The girls who are in the park are polite


Declension of Relative Nouns

The sentence is the main factor that explains the syntax of the relative noun, and it is built continuously. All relative pronouns have been synthesized through their location in the sentence. These may be nominative, prepositional, or accusative.  They are like demonstrative pronouns. All relative pronouns are based on a vowel.


What is The Relative Clause (jumlat silat almawsul)

The sentence that clarifies and completes the meaning of the relative pronoun is known as the relative clause. It is a dependent sentence that explains the meaning of the sentence in the Arabic language. It may be a nominal relative clause, a verbal relative clause, or a semi-relative clause. It must have a pronoun that refers to the relative pronoun when it is a verbal or nominal relative clause while a semi-relative clause pronoun does not have any preferred pronoun whether it is a separate, attached, or implicit one. Let’s review some examples and re-explain them in detail in the following paragraphs:

  • A nominal relative clause: هَذِهِ اَلْفَتَاةِ اَلَّتِي هِيَ مُجْتَهِدَةٌ

Hadhihe alfataat alati hi mujtahida

This girl who is diligent


  • A verbal relative clause: تِلْكَ اَلْفَتَاة اَلَّتِي نَجَحَتْ

Tilk alfataat alati najahat

That girl who succeeded


  • A semi-relative clause: غَادَرَتْ اَلْفَتَاةِ اَلَّتِي عِنْدِي

Ghadarat alfataate alati eindi

The girl that I had left


Nominal Relative Clause

In the following sentences, the relative clause is a nominal one. It is consisted of topic and predicate. The topic is a separate pronoun that refers to the relative pronoun. We note that the nominal sentence is not common as a relative clause.

  • رَأَيْتُ اَلْفَتَاةُ اَلَّتِي هِيَ جَمِيلَةٌ

Ra’ayt alfataat alati hi jamila

I saw the girl who is beautiful


  • مَشَيْتُ مَعَ مِنْ هُوَ شُجَاعٌ

Mshit mae man hu shujae

 I walked with someone who is brave


  • قَرَأَتْ اَلْكِتَابَيْنِ اَللَّذَيْنِ هُمَا مُفِيدَانِ

Qarat alkitabayn alladhayn huma mufidan

 I read the two books that are useful


Verbal Relative Clause

One type of dependent clause is a relative clause. Although it has a subject and verb, it cannot be used as a complete sentence. Because it operates as an adjective and provides more details about a noun, it is occasionally referred to as an adjective clause, as in the following:

  • قَرَأَتْ اَلْكِتَابَ اَلَّذِي اِسْتَفَدْتُ مِنْهُ

Qarat alkitab aladhi astafadt minh

 I read the book that I benefited from


  • سَمِعَتْ قِصَّةً مِنْ نَجَحَ

Samiet qisatan min najah

 I heard the story of who succeeded


  • رَأَيْتُ اَلطَّالِبُ اَلَّذِي قَابَلَتْهُ بِالْأَمْسِ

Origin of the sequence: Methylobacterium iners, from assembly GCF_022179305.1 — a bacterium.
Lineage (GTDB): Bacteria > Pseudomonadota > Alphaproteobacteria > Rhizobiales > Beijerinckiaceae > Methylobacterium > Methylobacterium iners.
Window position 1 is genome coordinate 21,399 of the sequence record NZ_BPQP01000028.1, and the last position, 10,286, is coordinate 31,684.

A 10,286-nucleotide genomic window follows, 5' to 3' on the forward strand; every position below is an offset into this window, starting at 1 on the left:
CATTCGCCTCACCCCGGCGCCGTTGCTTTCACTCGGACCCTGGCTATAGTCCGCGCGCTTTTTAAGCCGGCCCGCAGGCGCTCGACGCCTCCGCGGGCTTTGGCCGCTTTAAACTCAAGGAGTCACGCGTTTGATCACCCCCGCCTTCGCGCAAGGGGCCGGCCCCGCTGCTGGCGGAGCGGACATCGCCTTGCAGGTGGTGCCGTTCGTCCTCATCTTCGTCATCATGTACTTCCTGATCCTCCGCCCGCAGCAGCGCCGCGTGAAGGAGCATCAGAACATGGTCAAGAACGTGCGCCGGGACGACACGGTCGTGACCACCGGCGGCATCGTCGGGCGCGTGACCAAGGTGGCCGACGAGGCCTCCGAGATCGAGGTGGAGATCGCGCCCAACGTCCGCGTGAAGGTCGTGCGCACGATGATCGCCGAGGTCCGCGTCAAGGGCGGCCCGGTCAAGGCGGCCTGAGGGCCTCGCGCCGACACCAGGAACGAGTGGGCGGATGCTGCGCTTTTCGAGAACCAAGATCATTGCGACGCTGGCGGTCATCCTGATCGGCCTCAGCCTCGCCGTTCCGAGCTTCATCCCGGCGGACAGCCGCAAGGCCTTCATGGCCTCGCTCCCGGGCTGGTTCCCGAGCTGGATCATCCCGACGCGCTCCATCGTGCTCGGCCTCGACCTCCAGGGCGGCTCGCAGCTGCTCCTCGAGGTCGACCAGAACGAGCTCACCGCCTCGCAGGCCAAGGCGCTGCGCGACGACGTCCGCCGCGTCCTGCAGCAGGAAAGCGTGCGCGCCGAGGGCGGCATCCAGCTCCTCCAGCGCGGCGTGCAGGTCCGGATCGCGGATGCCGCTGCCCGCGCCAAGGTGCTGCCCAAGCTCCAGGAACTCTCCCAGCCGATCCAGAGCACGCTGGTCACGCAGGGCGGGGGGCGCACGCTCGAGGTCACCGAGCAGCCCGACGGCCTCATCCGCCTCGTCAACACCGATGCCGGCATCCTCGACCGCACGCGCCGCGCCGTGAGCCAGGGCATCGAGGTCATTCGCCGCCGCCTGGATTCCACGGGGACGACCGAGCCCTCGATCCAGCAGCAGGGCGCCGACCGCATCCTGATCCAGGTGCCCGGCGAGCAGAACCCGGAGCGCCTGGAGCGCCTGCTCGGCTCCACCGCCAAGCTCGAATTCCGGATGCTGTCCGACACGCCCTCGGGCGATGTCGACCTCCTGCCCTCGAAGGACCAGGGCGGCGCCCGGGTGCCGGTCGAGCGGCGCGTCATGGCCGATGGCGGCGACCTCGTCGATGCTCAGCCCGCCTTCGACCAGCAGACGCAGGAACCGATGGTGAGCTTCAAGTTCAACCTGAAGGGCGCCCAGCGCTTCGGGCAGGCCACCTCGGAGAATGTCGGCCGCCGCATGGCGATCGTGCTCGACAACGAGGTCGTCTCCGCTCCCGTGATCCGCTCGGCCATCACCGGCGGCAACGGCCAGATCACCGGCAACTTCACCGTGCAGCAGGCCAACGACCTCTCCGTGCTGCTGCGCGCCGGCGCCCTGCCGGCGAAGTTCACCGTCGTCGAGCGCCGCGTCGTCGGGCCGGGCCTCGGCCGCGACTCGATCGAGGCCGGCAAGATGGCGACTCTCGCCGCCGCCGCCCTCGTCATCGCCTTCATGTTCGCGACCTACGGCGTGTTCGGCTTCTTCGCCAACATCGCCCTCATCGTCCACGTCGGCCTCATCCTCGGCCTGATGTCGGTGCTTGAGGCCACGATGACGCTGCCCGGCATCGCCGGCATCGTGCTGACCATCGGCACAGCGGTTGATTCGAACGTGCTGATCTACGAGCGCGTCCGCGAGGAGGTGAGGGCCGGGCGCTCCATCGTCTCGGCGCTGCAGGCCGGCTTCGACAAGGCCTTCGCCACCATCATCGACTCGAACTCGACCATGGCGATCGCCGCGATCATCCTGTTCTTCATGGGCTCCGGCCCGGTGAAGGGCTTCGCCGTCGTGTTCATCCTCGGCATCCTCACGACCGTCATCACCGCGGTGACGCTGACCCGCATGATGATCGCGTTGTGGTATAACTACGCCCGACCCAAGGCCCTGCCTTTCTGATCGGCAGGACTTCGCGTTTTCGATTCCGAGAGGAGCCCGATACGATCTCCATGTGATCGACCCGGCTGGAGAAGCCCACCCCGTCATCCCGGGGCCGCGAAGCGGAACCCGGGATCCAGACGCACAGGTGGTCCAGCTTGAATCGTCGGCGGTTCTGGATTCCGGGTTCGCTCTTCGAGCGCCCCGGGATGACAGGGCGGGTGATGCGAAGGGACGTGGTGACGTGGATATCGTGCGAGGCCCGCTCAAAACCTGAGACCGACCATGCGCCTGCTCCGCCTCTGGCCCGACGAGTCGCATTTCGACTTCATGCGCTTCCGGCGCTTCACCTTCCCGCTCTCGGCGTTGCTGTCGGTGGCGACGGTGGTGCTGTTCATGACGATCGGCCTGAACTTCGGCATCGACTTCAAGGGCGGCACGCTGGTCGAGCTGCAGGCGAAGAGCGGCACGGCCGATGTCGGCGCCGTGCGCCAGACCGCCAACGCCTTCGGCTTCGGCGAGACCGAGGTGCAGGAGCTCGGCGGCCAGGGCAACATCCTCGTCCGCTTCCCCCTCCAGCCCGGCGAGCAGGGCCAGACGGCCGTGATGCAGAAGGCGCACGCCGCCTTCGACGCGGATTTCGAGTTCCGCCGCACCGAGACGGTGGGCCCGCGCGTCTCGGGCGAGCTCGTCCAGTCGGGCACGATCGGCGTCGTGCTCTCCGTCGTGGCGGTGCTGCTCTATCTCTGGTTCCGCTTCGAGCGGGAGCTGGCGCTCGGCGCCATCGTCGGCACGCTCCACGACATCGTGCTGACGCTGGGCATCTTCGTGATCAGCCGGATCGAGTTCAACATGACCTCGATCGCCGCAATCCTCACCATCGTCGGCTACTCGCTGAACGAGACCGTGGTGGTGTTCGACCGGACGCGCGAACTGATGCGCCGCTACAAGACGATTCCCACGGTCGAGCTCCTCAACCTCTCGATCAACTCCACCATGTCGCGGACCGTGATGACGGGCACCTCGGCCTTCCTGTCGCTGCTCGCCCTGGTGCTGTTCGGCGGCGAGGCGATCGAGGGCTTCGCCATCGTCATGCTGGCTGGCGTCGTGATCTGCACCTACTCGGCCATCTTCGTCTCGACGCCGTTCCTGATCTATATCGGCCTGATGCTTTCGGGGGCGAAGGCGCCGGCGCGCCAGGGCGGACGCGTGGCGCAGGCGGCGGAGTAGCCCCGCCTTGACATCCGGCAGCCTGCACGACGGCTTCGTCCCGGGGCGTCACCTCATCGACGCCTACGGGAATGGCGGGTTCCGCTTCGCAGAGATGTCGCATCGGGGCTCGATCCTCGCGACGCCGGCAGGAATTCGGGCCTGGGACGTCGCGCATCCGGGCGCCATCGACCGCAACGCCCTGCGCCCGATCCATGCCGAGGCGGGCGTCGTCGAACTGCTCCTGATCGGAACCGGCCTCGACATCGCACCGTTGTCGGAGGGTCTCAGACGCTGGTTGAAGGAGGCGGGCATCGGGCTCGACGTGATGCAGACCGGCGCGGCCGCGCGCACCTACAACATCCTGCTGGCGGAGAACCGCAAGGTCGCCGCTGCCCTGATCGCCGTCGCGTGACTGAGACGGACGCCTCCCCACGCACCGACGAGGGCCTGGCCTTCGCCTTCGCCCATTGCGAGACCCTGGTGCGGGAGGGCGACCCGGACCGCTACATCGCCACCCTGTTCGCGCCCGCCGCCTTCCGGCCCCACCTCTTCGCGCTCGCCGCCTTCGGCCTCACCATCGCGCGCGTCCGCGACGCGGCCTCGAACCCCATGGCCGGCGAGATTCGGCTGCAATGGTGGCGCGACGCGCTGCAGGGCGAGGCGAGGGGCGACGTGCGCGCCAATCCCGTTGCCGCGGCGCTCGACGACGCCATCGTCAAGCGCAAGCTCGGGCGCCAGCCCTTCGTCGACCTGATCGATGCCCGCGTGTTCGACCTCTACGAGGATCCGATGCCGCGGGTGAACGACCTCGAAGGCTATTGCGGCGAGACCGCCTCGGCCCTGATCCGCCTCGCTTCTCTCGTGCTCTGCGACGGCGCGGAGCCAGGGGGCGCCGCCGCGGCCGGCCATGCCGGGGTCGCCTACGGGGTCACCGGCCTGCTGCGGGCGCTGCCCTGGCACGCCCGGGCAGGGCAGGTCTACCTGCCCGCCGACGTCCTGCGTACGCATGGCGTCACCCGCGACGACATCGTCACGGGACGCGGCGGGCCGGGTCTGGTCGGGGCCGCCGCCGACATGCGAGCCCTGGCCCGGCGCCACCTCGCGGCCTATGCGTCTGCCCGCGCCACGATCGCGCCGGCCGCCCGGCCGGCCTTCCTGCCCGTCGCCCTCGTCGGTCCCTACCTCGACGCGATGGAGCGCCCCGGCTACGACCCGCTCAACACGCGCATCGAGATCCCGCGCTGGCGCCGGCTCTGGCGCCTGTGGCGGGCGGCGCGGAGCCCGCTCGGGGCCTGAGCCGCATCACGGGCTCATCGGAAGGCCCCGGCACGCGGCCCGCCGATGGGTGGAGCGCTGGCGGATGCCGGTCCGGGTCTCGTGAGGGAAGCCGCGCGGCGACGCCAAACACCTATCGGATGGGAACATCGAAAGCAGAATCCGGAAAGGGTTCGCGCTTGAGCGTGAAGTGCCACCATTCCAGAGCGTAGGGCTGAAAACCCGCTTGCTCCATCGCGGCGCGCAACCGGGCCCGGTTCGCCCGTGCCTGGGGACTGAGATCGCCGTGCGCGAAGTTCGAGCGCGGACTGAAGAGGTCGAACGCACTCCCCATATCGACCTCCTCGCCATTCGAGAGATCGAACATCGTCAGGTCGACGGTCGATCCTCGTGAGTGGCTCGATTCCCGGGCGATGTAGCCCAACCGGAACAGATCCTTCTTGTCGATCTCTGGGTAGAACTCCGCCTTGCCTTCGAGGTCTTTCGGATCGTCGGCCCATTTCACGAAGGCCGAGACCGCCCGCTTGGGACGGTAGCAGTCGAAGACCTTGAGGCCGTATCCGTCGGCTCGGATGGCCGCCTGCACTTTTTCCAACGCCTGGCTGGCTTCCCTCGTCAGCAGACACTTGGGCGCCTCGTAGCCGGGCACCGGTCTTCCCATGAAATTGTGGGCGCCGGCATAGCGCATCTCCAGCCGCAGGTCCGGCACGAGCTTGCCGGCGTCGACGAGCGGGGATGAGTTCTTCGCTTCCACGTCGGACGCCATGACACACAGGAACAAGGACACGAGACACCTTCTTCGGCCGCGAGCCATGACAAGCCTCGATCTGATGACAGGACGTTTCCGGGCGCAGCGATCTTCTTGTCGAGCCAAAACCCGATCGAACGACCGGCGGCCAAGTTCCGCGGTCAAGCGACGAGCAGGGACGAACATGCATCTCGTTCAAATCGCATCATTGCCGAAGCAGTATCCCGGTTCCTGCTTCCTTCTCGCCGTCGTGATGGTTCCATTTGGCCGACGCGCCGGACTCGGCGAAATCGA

Raaaytu attaliba alladhii qabaltu-hu ams

I saw the student whom I met yesterday

In the sentence above, it is clear that the attached pronoun “huـه” in “qabaltu-hu قابلته” refers back to the relative noun اَلَّذِي (alladhii).


Semi-relative Clause

In Arabic, a semi-clause is known as shibh jumla (شبه جملة). It is a noun followed by a place adverb or a preposition. It does not contain a referent pronoun as a nominal relative clause, or verbal relative clause if it comes after the relative pronoun to make a relative phrase, as in the following:

  • سَمِعَتْ عَنْ اَلْمَرْضَى اَللَّذَيْنِ فِي اَلْمُسْتَشْفَى

Samiet ean almardaa alladhayn fi almustashfaa

I heard about the patients in the hospital


  • رَأَيْتُ اَلْفَتَاةُ اَلَّتِي عِنْدَ اَللَّافِتَةِ 

Ra’ayt alfataat alati eind allaafita

I saw the girl at the sign


  • أَعْرِفُ مِنْ فِي اَلْغُرْفَةِ

Aierif ana man fi alghurfa

I know who is in the room


The Importance of the Relative Pronouns

There are many purposes for using relative nouns in the context of speech, instead of using regular nouns, and the following is a statement of the most important of them:

  • The first and most important reason for employing a relative clause to represent the subject that indicated in the sentence You, your audience, or both of you are at a loss for words when referring to the topic. 
  • Exaltation: This is by mentioning the great thing associated with it after the connected name
  • A relative clause can be used to refer to the subject indirectly rather than directly, which is the second justification for doing so. i.e., you are so repulsed by the topic that you don’t even want to make a direct reference to it; instead, you use a derogatory term. 

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Because the Arabic language has a large lexicon, mastering its grammar is essential for efficient communication. Understanding and using the various relative pronouns will enable learners to articulate complicated concepts while producing cogent and interesting written material, which is a crucial component of this skill. The goal of this essay was to arm you with the knowledge you need to effectively use relative pronouns in the Arabic language, making your writing convincing and correct.